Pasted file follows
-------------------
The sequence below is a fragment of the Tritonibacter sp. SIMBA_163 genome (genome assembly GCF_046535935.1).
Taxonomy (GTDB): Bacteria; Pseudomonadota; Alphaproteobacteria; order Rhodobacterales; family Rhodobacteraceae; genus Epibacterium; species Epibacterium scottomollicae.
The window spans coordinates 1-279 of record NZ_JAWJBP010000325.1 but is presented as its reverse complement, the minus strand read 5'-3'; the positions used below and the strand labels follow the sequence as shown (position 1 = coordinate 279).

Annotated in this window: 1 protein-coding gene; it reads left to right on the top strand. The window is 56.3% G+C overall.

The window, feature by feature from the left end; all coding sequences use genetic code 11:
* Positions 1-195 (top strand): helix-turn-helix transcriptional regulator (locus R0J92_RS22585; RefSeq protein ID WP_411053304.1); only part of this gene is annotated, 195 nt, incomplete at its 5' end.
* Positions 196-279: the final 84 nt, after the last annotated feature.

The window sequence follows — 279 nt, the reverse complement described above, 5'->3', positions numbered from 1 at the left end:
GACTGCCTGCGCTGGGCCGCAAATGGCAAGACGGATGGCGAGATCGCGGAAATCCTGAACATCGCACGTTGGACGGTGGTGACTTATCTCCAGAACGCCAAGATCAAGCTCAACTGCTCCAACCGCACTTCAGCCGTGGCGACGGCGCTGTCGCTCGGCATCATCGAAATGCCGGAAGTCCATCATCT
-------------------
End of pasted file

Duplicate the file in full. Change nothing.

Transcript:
The sequence below is a fragment of the Tritonibacter sp. SIMBA_163 genome (genome assembly GCF_046535935.1).
Taxonomy (GTDB): Bacteria; Pseudomonadota; Alphaproteobacteria; order Rhodobacterales; family Rhodobacteraceae; genus Epibacterium; species Epibacterium scottomollicae.
The window spans coordinates 1-279 of record NZ_JAWJBP010000325.1 but is presented as its reverse complement, the minus strand read 5'-3'; the positions used below and the strand labels follow the sequence as shown (position 1 = coordinate 279).

Annotated in this window: 1 protein-coding gene; it reads left to right on the top strand. The window is 56.3% G+C overall.

The window, feature by feature from the left end; all coding sequences use genetic code 11:
* Positions 1-195 (top strand): helix-turn-helix transcriptional regulator (locus R0J92_RS22585; RefSeq protein ID WP_411053304.1); only part of this gene is annotated, 195 nt, incomplete at its 5' end.
* Positions 196-279: the final 84 nt, after the last annotated feature.

The window sequence follows — 279 nt, the reverse complement described above, 5'->3', positions numbered from 1 at the left end:
GACTGCCTGCGCTGGGCCGCAAATGGCAAGACGGATGGCGAGATCGCGGAAATCCTGAACATCGCACGTTGGACGGTGGTGACTTATCTCCAGAACGCCAAGATCAAGCTCAACTGCTCCAACCGCACTTCAGCCGTGGCGACGGCGCTGTCGCTCGGCATCATCGAAATGCCGGAAGTCCATCATCT